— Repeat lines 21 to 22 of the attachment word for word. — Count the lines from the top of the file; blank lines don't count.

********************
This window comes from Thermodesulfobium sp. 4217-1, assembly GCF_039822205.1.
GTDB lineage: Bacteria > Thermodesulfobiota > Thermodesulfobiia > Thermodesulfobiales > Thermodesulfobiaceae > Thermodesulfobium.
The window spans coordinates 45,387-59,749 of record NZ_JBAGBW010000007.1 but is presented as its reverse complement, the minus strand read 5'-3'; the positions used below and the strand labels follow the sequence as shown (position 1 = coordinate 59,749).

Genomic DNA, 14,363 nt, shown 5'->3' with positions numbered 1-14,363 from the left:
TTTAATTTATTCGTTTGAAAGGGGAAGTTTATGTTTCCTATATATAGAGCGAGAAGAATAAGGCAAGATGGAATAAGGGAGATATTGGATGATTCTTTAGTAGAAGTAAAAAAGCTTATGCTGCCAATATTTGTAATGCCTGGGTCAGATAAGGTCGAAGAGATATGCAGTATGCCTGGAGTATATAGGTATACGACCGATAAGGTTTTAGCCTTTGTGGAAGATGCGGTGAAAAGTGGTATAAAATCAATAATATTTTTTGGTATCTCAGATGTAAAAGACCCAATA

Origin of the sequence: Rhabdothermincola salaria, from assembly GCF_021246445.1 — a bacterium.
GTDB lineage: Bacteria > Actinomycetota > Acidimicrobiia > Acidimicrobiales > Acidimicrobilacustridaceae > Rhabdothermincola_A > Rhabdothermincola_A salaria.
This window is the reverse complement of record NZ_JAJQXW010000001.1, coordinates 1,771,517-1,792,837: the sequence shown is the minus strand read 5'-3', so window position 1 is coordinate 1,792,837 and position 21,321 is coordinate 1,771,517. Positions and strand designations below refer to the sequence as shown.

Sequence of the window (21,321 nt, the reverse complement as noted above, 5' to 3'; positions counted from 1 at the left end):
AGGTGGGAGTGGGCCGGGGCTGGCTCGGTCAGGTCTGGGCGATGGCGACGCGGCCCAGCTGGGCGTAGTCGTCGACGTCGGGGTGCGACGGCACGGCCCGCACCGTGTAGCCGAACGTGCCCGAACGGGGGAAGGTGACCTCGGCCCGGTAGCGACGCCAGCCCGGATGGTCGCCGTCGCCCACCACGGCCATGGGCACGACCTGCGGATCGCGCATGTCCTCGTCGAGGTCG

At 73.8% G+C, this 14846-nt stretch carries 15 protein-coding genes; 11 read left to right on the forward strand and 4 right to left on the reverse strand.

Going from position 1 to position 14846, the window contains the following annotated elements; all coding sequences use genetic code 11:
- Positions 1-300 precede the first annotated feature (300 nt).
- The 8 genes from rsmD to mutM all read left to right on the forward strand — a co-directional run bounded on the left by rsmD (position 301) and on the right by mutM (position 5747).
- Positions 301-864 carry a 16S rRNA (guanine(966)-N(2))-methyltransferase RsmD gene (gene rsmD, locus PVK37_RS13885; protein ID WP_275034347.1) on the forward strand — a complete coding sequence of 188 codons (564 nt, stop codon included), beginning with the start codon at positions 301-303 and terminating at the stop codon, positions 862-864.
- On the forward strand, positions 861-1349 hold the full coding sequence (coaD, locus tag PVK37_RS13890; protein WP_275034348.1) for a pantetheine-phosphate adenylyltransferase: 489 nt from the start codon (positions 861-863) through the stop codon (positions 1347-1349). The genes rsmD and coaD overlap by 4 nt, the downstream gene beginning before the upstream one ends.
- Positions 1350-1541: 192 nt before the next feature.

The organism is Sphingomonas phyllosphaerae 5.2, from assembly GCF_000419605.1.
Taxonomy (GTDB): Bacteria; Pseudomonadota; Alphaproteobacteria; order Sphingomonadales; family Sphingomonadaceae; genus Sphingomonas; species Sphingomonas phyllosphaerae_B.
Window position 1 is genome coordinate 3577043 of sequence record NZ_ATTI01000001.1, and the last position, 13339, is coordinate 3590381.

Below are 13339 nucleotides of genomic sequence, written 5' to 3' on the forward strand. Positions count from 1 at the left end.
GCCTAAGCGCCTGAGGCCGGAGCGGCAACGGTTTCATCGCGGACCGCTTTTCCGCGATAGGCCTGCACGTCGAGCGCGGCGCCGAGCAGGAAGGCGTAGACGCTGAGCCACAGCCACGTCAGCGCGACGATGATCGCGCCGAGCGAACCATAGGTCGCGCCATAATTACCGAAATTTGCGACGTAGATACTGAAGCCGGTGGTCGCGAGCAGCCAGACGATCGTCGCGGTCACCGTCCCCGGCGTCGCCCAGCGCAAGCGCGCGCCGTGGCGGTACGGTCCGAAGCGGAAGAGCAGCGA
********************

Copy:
Below are 13339 nucleotides of genomic sequence, written 5' to 3' on the forward strand. Positions count from 1 at the left end.
GCCTAAGCGCCTGAGGCCGGAGCGGCAACGGTTTCATCGCGGACCGCTTTTCCGCGATAGGCCTGCACGTCGAGCGCGGCGCCGAGCAGGAAGGCGTAGACGCTGAGCCACAGCCACGTCAGCGCGACGATGATCGCGCCGAGCGAACCATAGGTCGCGCCATAATTACCGAAATTTGCGACGTAGATACTGAAGCCGGTGGTCGCGAGCAGCCAGACGATCGTCGCGGTCACCGTCCCCGGCGTCGCCCAGCGCAAGCGCGCGCCGTGGCGGTACGGTCCGAAGCGGAAGAGCAGCGA